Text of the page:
"On the front lines, at the crossing points, there are times when we have to stay with the refugees for 48 hours, which requires logistical tools and supplies, heating supplies and blankets. And all this is an added burden on us."
From the border, the refugees are loaded onto buses that will take them to their new home: the Zaatari Camp outside Amman, which already houses around 80,000 of their fellow Syrians.
Most of the families simply seemed happy for a respite. Having left war-ravaged homes and tattered belongings behind, they were ready for a new start, no matter how temporary. Even a tent would be better than the alternative.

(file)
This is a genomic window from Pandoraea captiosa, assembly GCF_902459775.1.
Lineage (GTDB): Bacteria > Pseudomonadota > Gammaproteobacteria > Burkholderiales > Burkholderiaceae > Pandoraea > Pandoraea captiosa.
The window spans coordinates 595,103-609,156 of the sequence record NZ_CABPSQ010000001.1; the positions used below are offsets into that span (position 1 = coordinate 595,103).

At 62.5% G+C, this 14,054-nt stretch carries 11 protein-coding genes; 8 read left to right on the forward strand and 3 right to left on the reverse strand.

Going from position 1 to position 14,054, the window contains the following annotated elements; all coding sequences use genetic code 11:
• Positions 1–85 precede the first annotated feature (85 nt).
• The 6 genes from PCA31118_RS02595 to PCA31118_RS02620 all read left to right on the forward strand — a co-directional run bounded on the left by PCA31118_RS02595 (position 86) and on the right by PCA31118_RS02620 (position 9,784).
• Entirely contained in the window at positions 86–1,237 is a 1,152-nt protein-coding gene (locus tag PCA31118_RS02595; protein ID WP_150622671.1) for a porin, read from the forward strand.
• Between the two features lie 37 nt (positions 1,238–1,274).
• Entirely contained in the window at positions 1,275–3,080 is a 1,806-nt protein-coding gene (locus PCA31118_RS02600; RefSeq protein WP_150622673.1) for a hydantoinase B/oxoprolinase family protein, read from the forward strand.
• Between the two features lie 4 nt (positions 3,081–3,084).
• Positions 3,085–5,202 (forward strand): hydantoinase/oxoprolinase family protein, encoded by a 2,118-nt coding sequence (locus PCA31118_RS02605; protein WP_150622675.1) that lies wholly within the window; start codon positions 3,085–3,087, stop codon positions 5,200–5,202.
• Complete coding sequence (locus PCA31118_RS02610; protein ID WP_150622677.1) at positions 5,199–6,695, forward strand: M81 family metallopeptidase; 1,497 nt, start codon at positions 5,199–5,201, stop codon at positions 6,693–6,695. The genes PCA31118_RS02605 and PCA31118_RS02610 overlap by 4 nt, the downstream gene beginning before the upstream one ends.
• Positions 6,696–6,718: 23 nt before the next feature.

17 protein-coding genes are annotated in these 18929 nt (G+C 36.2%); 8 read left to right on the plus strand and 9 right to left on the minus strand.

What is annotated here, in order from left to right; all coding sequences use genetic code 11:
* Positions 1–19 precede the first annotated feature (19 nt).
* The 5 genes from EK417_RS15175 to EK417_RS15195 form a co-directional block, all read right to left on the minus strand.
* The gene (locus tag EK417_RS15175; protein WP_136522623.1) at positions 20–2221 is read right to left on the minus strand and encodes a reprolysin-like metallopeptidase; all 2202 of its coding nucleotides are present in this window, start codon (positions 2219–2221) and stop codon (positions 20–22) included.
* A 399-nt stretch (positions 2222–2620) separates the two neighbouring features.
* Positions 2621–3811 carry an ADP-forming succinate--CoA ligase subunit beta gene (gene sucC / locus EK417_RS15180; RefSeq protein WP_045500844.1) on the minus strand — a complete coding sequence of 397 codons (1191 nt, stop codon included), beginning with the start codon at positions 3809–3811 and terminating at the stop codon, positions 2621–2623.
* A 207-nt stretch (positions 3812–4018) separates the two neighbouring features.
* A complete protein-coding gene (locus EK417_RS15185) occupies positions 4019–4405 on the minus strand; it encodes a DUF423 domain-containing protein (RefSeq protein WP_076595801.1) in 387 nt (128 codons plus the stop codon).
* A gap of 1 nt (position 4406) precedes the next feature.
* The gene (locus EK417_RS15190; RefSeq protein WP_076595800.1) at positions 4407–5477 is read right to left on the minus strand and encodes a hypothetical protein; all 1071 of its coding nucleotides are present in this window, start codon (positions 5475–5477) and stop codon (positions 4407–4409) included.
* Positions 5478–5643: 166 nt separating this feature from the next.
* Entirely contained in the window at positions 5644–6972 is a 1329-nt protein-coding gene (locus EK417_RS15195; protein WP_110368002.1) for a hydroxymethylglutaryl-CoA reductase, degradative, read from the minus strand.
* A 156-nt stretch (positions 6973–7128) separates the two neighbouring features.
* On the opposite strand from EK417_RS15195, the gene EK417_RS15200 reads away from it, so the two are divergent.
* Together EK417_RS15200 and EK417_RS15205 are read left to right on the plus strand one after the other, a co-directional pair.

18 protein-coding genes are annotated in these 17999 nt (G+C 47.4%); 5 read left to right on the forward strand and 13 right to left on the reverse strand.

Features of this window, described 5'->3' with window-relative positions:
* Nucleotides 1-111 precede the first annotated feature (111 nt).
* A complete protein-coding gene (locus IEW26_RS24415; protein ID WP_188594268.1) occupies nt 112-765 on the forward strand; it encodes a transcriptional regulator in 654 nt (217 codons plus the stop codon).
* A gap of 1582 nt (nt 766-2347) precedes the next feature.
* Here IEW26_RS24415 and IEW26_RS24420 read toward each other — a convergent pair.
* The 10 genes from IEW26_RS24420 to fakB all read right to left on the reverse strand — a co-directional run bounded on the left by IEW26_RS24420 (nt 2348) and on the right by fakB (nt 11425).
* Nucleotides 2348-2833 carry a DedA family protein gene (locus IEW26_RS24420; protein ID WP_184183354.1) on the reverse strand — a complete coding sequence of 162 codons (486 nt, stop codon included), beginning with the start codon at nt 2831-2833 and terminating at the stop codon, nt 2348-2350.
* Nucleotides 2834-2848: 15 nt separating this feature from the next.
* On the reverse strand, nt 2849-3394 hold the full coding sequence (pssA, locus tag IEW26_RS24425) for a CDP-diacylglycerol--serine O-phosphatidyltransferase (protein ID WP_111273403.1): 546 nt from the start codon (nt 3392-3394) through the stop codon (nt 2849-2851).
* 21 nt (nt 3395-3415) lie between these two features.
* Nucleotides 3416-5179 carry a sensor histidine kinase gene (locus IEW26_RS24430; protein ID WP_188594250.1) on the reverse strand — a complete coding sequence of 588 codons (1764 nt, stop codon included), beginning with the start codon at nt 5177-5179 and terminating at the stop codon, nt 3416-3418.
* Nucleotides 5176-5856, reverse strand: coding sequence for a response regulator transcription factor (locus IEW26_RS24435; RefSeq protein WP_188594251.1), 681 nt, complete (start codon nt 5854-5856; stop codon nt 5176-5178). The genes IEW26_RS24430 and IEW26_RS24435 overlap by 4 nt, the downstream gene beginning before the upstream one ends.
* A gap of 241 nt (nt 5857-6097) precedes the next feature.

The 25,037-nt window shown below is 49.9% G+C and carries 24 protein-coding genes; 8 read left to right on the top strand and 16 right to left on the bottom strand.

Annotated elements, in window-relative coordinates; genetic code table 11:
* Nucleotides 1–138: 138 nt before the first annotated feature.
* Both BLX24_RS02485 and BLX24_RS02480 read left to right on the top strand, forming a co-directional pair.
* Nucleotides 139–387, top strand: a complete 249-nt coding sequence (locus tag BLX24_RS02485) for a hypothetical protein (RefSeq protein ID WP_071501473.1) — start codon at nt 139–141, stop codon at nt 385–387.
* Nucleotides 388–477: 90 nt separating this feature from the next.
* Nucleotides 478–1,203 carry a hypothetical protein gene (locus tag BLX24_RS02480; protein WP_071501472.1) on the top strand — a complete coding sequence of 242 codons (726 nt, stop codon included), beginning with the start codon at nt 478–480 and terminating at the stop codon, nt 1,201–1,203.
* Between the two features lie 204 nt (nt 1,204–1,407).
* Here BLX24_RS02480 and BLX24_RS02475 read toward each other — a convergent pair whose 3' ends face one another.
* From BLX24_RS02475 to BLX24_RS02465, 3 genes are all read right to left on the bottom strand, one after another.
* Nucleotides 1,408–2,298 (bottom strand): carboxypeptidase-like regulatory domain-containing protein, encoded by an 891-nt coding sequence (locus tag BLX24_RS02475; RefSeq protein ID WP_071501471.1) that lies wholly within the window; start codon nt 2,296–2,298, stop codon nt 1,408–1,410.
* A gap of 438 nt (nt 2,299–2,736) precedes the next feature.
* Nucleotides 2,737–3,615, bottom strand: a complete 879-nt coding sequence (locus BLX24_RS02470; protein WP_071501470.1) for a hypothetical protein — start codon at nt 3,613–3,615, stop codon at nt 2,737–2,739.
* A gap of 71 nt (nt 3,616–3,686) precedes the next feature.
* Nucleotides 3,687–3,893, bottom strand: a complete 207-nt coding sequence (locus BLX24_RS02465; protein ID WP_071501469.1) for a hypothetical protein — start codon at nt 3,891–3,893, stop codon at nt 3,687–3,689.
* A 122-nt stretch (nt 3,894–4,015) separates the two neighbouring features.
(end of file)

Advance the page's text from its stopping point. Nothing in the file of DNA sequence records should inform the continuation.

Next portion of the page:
"There's nothing we weren't hit by," said one woman, whose voice welled with emotion when describing the trauma of just trying to survive back in Syria. "Rockets, barrel bombs, warplanes -- the shells were falling on us like rain."